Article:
Chakraverty Group - Immunotherapy
Our group is interested in developing novel immunotherapeutic approaches for leukaemia. Clinical approaches currently used include allogeneic haematopoietic stem cell transplantation, chimeric antigen receptor T cell therapy and immune checkpoint inhibitors. While each of these approaches can be successful, they also fail in many patients as a result of tumour adaptations or diminished function of immune cells. Enhanced immunity can also lead to immune-related adverse events due to on- or off-target effects. We are exploring the mechanisms that underpin these failures and using this information to devise new strategies that can be translated into early phase clinical trials.
ABOUT THE RESEARCH
Graft-versus-host disease (GVHD) is an important immune-related adverse event initiated by donor immune cells following allogeneic haematopoietic stem cell transplantation. GVHD targets epithelial stem cells at barrier surfaces, while simultaneously blocking mechanisms essential for regeneration and repair; surviving patients may go on to develop chronic GVHD, a pro-fibrotic state with limited therapeutic options. A major unresolved question is why GVHD resolves in some patients, whereas in others it rapidly overwhelms the capacity for epithelial regeneration/ repair, or transitions to a maladaptive fibrotic state. To answer this question, we are using information from patient samples and interrogating potential mechanisms of tissue injury in clinically relevant models of transplantation.
Potential projects for new PhD students:
- Discovery of cellular and molecular elements within the bone marrow microenvironment that regulate persistence and functions of anti-leukaemia chimeric antigen receptor T cells. In collaboration with Cristina lo Celso (Francis Crick), we are using a combination of genetic and in vivo imaging approaches to identify critical T cell-stromal interactions and decipher how they are affected by leukaemia or its treatment.
- Identifying determinants of response in patients where adoptive T cell therapy is successful or unsuccessful in eliminating leukaemia. We are using information from patient samples to propose molecular pathways involved in loss of immunity and testing their significance using in vivo models.
- An analysis of ‘hidden’ GVHD where injury to the stroma of lymphoid organs disables immune tolerance mechanisms that normally prevent autoimmunity. With Ivan Maillard, University of Pennsylvania, we are developing new tools to track developmental trajectories of stromal cells in adult lymphoid organs and evaluating their response to injury.
- Determine mechanisms of treatment resistance in GVHD. By using in vivo models that allow combined interrogation of gene transcription and lineage history, we are are seeking to identify the mechanisms by which T cell resistance to glucocorticoids emerges; this information could be used to identify GVHD patients at risk of treatment failure much earlier and to devise novel targeted approaches to resolve inflammation.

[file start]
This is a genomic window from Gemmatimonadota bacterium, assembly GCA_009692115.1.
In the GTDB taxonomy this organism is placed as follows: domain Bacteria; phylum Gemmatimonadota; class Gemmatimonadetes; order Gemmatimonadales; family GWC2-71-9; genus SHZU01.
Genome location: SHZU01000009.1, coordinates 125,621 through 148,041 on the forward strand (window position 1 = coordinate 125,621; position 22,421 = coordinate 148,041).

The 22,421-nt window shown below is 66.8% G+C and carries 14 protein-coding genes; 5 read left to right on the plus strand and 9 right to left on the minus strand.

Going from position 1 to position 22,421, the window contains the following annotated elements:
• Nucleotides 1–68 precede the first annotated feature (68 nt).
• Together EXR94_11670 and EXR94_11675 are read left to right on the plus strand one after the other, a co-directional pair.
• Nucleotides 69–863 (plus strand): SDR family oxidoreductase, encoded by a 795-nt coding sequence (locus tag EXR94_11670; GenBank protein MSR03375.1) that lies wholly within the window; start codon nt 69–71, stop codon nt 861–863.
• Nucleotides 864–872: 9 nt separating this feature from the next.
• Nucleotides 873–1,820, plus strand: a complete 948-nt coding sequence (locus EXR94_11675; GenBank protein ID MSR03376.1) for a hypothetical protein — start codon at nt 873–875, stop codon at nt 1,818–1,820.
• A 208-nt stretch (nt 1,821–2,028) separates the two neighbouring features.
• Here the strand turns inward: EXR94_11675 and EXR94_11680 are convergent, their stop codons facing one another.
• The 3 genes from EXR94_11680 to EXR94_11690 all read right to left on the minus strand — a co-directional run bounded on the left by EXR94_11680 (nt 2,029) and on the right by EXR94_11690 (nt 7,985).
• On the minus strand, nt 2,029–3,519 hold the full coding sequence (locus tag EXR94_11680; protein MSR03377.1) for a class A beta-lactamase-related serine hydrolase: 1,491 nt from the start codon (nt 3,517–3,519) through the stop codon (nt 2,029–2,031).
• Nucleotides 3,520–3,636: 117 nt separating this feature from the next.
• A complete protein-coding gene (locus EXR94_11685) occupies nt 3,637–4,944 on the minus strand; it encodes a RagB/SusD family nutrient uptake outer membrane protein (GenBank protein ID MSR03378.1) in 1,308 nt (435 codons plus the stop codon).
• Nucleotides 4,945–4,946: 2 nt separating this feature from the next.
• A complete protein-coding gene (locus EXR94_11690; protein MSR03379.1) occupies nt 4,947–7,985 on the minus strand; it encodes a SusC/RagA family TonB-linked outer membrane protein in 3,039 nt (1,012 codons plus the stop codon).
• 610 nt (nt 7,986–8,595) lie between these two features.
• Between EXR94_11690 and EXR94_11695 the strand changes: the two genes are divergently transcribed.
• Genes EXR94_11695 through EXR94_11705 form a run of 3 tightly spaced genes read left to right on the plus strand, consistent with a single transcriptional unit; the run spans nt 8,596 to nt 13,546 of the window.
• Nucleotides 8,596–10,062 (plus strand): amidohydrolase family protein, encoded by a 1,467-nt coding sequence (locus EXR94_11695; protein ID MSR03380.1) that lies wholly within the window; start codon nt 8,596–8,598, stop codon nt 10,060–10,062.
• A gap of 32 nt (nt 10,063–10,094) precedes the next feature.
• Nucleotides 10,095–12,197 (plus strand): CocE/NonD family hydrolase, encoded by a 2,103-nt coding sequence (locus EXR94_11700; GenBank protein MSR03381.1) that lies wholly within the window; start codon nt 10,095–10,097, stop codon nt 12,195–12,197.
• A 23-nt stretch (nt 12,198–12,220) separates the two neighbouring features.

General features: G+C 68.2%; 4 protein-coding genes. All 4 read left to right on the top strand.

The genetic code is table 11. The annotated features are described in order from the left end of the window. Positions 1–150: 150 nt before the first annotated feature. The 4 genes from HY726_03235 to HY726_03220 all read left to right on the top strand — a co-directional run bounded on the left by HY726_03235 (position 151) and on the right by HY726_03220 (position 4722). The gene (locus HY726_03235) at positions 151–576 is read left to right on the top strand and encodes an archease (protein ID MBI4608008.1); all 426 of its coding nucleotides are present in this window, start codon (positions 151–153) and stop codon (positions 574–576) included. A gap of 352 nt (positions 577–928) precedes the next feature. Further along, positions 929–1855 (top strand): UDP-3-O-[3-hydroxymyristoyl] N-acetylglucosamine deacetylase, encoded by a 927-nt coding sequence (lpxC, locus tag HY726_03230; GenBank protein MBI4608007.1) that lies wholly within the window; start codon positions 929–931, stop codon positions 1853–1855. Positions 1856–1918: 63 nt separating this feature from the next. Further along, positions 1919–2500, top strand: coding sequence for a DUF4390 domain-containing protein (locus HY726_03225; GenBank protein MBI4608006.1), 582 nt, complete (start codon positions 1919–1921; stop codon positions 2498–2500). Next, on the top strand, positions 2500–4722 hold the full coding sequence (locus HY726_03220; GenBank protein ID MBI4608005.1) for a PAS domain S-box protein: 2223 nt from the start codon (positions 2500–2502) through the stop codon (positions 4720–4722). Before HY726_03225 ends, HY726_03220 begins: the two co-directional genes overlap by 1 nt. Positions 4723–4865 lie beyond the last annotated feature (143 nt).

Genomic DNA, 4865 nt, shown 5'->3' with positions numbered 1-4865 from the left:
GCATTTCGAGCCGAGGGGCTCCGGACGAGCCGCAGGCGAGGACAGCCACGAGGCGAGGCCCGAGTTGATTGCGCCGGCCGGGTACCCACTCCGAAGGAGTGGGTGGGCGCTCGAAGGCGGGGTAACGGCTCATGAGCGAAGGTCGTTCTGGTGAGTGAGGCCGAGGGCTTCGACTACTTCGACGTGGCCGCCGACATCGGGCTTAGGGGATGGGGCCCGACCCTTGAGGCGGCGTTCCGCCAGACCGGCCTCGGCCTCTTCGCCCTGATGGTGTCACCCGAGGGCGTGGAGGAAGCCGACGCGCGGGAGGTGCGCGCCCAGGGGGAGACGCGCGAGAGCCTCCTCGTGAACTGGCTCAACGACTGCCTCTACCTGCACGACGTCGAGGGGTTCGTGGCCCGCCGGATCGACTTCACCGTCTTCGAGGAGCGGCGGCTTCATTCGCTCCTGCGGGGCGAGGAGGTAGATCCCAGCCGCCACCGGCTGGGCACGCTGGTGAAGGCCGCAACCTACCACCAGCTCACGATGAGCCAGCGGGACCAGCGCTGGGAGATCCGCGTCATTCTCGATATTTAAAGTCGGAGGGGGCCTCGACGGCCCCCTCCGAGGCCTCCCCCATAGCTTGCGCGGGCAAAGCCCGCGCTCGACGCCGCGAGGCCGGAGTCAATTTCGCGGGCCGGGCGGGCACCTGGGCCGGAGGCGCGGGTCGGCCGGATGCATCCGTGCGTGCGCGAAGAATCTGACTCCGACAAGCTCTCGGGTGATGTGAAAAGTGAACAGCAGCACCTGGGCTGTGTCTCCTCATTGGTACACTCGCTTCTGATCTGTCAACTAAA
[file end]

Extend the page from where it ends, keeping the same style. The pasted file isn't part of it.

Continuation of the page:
Informal enquiries are welcomed and can be directed to Ronjon Chakraverty.
PhD students will develop new skills in cell culture, high parameter flow cytometry and single cell sequencing, CRISPR gene editing and models that incorporate in vivo imaging. Students will aslo have opportunities to join the laboratories of our collaborators for specific projects. Professsor Chakraverty is also an attending physician in the transplant amd immunotherapy program in Oxford; accordingly, there will be a strong emphasis on focussing our research questions in areas that have translational relevance. Access to clinical samples has the potential to increase research impact and to generate new hypotheses that can be tested in the laboratory. Recent prizes won by PhD students include Best Abstract at British Society of Haematology Meeting 2012 (Dr. Ben Uttehnal), Best Abstract at British Society of Gene Therapy 2012 (Dr. Sara Ghorashian), Best Abstracts at British Society of Bone Marrow Transplantation in 2013 (Dr. Ben Carpenter) and 2014 (Dr. Santos e Sousa), Best Science Award for Physicians, European Society for Blood & Bone Marrow Transplantation 2016 (Dr. Santos e Sousa), and Academy of Medical Science Lord Leonard and Lady Estelle Wolfson Prize 2017 (Dr. Anjum Khan).
Students are encouraged to attend the MRC Weatherall Institute of Molecular Medicine DPhil Course, which takes place in the autumn of their first year. Running over several days, this course helps students to develop basic research and presentation skills, as well as introducing them to a wide-range of scientific techniques and principles, ensuring that students have the opportunity to build a broad-based understanding of differing research methodologies.
Generic skills training is offered through the Medical Sciences Division's Skills Training Programme. This programme offers a comprehensive range of courses covering many important areas of researcher development: knowledge and intellectual abilities, personal effectiveness, research governance and organisation, and engagement, influence and impact. Students are actively encouraged to take advantage of the training opportunities available to them.
As well as the specific training detailed above, students will have access to a wide-range of seminars and training opportunities through the many research institutes and centres based in Oxford.
The Department has a successful mentoring scheme, open to graduate students, which provides an additional possible channel for personal and professional development outside the regular supervisory framework. We hold an Athena SWAN Silver Award in recognition of our efforts to build a happy and rewarding environment where all staff and students are supported to achieve their full potential.